the u.n. says since january more than 100,000 people have been forced from their homes because the government is blocking humanitarian access to conflict zones. that total may be higher. >> people have no access to any of the basic social services. we need access. >> reporter: not far from the battle front, these families have the luxury of being able to think about the future. they may have differ being ideas about where home will be, but both want to reclaim the way of life they used to lead before war reached the doors of millions time for the weather. we're focusing on asia today. >> reporter: that's right. it has been really wet. the picture shows the area of cloud that brought all the heavy rain. south korea saw plenty of it and many areas here and in the east
sendai saw 65 millimeters of rain. some saw up to 100. that's on over half than you would expect. clearly a lot of wet weather. the system is moving through quickly. the weekend is looking different. there's plenty of sunshine around here and the temperatures are above average as well. tokyo there 20 or even 21 as we head through sunday. the exception, that's the far north. here we've got more of a keen breeze and it might bring in one or two showers and a couple of them, even at this time of year, may be turning wintery. different here for beijing. settled weather. the temperatures will ease on sunday. because we don't have the winds from the north-west it's going to stay murky and polluted. further south this area is linked to what happened to japan, all that rain. this is the tail end of that. it hasn't finished with the south-eastern parts of china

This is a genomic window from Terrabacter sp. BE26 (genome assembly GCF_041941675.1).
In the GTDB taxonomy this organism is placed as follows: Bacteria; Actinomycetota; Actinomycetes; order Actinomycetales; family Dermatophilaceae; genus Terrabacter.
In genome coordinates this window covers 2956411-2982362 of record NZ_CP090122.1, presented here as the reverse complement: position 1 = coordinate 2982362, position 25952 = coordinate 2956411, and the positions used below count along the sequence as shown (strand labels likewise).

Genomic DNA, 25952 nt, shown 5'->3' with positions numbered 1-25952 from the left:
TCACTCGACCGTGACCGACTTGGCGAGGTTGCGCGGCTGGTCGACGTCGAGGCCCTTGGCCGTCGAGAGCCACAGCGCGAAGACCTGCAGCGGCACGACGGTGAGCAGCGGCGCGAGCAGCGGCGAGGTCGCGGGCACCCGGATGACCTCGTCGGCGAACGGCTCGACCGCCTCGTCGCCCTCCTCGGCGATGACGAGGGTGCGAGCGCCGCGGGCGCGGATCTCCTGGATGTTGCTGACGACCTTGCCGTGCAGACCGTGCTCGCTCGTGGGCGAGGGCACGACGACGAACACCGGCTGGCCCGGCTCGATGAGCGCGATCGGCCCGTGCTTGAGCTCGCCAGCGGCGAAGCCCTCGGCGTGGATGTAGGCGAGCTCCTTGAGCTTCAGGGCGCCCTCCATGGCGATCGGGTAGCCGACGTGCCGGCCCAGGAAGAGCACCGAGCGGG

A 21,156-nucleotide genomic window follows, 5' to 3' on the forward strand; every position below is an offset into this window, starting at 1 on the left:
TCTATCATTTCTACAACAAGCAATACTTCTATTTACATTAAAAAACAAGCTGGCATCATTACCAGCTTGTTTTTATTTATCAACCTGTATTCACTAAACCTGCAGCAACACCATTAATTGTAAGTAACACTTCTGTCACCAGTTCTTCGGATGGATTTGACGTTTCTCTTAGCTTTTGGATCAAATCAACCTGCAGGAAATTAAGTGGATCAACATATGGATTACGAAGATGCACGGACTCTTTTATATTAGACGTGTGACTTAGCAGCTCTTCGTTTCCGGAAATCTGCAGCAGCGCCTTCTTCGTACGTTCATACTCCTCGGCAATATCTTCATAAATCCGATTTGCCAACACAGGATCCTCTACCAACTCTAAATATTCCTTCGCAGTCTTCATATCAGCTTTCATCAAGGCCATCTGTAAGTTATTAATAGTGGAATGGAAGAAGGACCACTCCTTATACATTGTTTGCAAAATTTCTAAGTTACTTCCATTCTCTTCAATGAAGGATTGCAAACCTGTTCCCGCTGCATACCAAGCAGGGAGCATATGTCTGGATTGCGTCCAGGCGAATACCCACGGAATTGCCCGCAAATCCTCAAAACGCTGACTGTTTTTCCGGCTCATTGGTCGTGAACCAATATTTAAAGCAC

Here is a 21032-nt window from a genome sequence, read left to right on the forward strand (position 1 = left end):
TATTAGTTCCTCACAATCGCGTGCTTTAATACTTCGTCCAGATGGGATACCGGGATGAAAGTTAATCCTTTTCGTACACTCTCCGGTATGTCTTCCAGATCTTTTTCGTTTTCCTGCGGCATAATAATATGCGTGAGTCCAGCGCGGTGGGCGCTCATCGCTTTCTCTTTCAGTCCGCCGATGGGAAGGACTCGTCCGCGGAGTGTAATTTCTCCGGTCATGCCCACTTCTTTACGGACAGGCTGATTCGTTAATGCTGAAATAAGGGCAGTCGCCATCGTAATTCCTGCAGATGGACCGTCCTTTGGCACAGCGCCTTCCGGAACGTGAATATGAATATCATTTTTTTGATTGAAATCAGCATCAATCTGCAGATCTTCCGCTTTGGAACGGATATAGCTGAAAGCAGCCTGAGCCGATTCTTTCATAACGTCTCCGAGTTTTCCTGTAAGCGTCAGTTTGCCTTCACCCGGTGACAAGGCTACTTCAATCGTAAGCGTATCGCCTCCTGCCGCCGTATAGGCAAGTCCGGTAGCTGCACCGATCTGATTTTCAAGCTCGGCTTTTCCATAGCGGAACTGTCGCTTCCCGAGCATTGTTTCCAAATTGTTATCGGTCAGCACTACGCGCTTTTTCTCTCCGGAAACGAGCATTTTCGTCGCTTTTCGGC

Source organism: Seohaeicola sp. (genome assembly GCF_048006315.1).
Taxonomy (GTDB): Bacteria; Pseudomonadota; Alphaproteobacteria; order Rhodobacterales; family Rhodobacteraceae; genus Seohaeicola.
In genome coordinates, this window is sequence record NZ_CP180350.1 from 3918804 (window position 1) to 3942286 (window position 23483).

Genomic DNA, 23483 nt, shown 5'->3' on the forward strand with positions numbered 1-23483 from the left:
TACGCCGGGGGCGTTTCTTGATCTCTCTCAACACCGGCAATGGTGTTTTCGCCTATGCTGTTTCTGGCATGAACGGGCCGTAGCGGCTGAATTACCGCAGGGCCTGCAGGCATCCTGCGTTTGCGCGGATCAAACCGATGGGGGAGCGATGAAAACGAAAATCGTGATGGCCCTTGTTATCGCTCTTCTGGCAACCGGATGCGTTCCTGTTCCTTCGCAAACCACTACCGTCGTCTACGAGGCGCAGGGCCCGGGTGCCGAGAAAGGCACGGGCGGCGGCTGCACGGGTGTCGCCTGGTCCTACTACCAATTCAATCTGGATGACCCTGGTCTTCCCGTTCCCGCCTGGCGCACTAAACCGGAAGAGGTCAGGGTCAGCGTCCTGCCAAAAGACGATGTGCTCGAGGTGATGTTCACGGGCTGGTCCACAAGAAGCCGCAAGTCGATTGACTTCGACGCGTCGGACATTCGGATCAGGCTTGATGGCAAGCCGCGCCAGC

yet. it will stick around and pushing further southwards but there's a risk we could see more flooding out of this still ahead on the news hour we will tell you why venezuelans are getting an extra day off at weekends. also fighting for the source of life. a small canadian town confronts a multinational giant to preserve its most precious resource. in-- peshawars precious resource. also sports coming up.
the top stories. greece is returning more migrants to turkey. two boats have arrived in dikili from lesbos with pakistani men on board. the deal came into effect on monday. a former lebanese government minister with close ties to syria's president bashar al-assad has been sentenced to nine years and nine months in prison. the former information minister was found guilty of smuggling explosives an planning attacks. voting is underway in djibouti. if the president wins he will extend his already 17 years of power. opposition party r parties say the campaign has been unfair returning to the stop story of return of refugees to turkey. speaking to a middle east